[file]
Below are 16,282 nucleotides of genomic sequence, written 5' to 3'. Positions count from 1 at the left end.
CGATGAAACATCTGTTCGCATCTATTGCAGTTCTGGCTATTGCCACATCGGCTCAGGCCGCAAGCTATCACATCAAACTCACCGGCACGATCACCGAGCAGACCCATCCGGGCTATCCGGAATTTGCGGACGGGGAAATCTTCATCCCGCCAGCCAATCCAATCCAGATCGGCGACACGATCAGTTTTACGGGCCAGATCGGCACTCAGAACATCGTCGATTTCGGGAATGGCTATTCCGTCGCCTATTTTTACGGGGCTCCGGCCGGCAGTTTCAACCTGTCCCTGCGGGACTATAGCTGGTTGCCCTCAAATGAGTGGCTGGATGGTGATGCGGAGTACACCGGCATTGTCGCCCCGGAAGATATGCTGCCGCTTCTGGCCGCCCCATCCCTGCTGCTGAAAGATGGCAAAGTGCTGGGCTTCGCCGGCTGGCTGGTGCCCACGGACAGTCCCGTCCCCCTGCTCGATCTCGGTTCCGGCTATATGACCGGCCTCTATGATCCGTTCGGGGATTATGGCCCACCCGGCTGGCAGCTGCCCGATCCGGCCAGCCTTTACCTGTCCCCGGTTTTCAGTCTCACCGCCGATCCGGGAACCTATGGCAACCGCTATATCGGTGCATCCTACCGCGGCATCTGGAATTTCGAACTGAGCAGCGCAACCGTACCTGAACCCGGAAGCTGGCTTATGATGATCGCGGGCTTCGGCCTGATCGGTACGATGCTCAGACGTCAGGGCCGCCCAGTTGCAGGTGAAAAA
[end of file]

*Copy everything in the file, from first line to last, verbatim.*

Below are 16,282 nucleotides of genomic sequence, written 5' to 3'. Positions count from 1 at the left end.
CGATGAAACATCTGTTCGCATCTATTGCAGTTCTGGCTATTGCCACATCGGCTCAGGCCGCAAGCTATCACATCAAACTCACCGGCACGATCACCGAGCAGACCCATCCGGGCTATCCGGAATTTGCGGACGGGGAAATCTTCATCCCGCCAGCCAATCCAATCCAGATCGGCGACACGATCAGTTTTACGGGCCAGATCGGCACTCAGAACATCGTCGATTTCGGGAATGGCTATTCCGTCGCCTATTTTTACGGGGCTCCGGCCGGCAGTTTCAACCTGTCCCTGCGGGACTATAGCTGGTTGCCCTCAAATGAGTGGCTGGATGGTGATGCGGAGTACACCGGCATTGTCGCCCCGGAAGATATGCTGCCGCTTCTGGCCGCCCCATCCCTGCTGCTGAAAGATGGCAAAGTGCTGGGCTTCGCCGGCTGGCTGGTGCCCACGGACAGTCCCGTCCCCCTGCTCGATCTCGGTTCCGGCTATATGACCGGCCTCTATGATCCGTTCGGGGATTATGGCCCACCCGGCTGGCAGCTGCCCGATCCGGCCAGCCTTTACCTGTCCCCGGTTTTCAGTCTCACCGCCGATCCGGGAACCTATGGCAACCGCTATATCGGTGCATCCTACCGCGGCATCTGGAATTTCGAACTGAGCAGCGCAACCGTACCTGAACCCGGAAGCTGGCTTATGATGATCGCGGGCTTCGGCCTGATCGGTACGATGCTCAGACGTCAGGGCCGCCCAGTTGCAGGTGAAAAA